He told me that Flying By was a leader of a band of Miniconjou at the battle of the Little Big Horn, but that the real leader of the Miniconjou was Maga Ska (White Swan), and after him came Hump.  This is the White Swan who was the father of my foster mother, the wife of Chief John Grass.

Mrs. Amanda Grass, widow of Chief John Grass talks to Welch, April 27, 1921, Vivian Gayton, interpreter:

“When my father died on Tongue River (probably 1866) he was the principal Chief of the Minneconjou.  The other three had died or lost chieftanship.  He was a famous man then.  Seven tribes mourned for Him….Minneconjou, Hunkpapa, Itazepchos, Oglala, Shehelaya, Sicangu and Quluwie,  All of them were Tetonwanna.  The Sihasapa were not there.  They did not come so far south then.  There were great ceremonies and much mourning.  We tied him in a tree.  After it got warm we buried him in the ground.”

“Twenty days after the mourning for Chief White Swan the fighting men attacked a place.  There were soldiers there.  It was on one of the branches of the Missouri river.  There was a fort there.  The Indians killed all the soldiers there.  They killed a hundred.  Many Indians were wounded.  My brother was wounded.  His name was His War.  He was hit in the leg with a large iron.  This was at “White Butte.”  It was north a long ways.”

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“If my father wanted the camp to move, it moved.  It went any place he said.  He would send word by a herald to the people of the camp.  Then the time came, the men went after the horses.  The women took down the tipis and they tied things up;  they got all ready.  When the horses were in the camp the women tied the poles on them with cross pieces (Travois).  The children rode on the poles.  In the winter we had a skin covering for it.  Sometimes we went all day time.  When there was now we scraped it off with a horn hoe and put up the tipis.  We did not have miles like now.  We went until we got to the place the Chief said to camp.  Our soldiers traveled with us.  No one was mad.  We went from one river valley to another.  Where the game was.  When it was all gone we moved, too.  Buffalo always traveled with the wind.  The Chief always said when to move and when to camp.  We had no Wamble Hunka (Eagles Parents) in the Minneconjou camps.  The Chief did all those things.”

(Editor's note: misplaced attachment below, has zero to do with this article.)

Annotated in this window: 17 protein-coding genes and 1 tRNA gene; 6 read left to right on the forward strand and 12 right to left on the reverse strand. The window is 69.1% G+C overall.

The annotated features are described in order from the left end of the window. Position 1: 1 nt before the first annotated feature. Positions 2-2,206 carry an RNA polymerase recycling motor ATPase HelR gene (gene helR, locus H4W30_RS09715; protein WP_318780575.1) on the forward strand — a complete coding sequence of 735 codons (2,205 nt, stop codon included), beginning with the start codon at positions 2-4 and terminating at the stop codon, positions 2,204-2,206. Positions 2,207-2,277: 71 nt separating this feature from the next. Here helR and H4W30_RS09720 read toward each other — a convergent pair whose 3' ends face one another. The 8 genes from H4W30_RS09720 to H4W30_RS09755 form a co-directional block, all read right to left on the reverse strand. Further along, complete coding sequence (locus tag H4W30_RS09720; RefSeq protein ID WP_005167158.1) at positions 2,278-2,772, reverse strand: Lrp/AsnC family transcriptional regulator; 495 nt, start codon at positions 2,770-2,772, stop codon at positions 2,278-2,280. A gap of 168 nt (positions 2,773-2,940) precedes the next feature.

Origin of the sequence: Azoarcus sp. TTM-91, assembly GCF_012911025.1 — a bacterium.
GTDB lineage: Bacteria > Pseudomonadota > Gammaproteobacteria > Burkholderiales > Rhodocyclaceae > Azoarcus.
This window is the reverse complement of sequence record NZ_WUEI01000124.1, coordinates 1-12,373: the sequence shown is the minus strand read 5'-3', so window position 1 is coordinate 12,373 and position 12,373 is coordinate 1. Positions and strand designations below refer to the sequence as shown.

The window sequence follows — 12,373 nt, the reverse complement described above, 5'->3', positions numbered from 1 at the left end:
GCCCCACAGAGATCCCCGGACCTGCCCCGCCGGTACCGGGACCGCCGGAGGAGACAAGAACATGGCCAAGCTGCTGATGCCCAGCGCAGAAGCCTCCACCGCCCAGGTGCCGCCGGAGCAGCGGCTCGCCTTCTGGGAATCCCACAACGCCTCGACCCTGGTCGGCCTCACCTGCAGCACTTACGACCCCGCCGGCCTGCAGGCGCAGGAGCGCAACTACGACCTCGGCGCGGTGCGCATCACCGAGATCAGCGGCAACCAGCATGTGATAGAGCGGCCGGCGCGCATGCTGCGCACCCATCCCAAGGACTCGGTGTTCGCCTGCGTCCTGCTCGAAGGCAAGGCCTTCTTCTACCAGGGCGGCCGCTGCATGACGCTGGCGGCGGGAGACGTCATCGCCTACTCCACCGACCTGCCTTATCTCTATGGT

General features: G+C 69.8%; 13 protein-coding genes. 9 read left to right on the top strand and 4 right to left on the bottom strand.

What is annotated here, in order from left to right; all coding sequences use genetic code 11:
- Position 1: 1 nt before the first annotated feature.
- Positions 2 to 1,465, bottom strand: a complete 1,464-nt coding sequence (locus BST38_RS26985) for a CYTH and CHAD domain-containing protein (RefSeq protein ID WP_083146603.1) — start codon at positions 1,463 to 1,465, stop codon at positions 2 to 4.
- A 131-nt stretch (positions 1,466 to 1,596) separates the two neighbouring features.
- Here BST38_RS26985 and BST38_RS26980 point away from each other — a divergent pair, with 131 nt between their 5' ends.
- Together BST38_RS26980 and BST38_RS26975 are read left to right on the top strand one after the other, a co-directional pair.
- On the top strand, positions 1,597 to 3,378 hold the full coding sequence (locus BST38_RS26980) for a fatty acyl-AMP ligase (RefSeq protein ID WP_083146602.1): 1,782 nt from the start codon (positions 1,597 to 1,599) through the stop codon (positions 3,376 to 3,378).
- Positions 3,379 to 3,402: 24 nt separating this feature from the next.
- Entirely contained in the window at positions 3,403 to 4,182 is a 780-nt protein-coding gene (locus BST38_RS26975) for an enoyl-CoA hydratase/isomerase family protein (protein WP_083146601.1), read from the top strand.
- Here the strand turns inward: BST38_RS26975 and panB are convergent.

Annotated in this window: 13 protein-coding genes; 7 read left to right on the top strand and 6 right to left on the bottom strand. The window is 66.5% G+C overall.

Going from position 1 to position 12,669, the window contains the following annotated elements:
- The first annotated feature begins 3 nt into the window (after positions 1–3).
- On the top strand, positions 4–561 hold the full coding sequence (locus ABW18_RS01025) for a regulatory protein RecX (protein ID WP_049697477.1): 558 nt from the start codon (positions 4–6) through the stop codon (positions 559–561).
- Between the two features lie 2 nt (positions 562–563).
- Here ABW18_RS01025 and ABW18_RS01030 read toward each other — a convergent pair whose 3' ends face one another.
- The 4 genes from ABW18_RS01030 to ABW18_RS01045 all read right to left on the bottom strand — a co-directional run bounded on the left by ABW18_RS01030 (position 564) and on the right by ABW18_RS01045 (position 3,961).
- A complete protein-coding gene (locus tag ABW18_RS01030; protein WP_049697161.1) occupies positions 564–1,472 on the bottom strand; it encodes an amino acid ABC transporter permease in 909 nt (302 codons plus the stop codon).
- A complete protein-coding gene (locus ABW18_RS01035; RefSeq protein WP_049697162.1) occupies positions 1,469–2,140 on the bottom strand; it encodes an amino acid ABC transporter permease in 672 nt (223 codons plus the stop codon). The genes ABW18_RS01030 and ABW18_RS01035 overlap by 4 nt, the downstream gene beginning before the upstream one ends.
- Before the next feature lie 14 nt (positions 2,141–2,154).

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An attack on a wagon train, but no date:  “When the camp was altogether it was very large.  With all the tribes from the south with us it was as big as from here to where the fort was (Mandan to Fort Abraham Lincoln).  When they broke camp the people separated.  One half went west.  On half went north.  The half which went west captured a long string of wagons.  All the wagons were drawn by cows.  They killed all the people and the soldier guard with them.  The people ate up the cows and steers.  One old Indian man had no horse.  He took a cow.  He rode the cow for a year.  Then there was a famine among the people.  The cow was fat.  They traded something to the old man for the cow.  They ate her up.”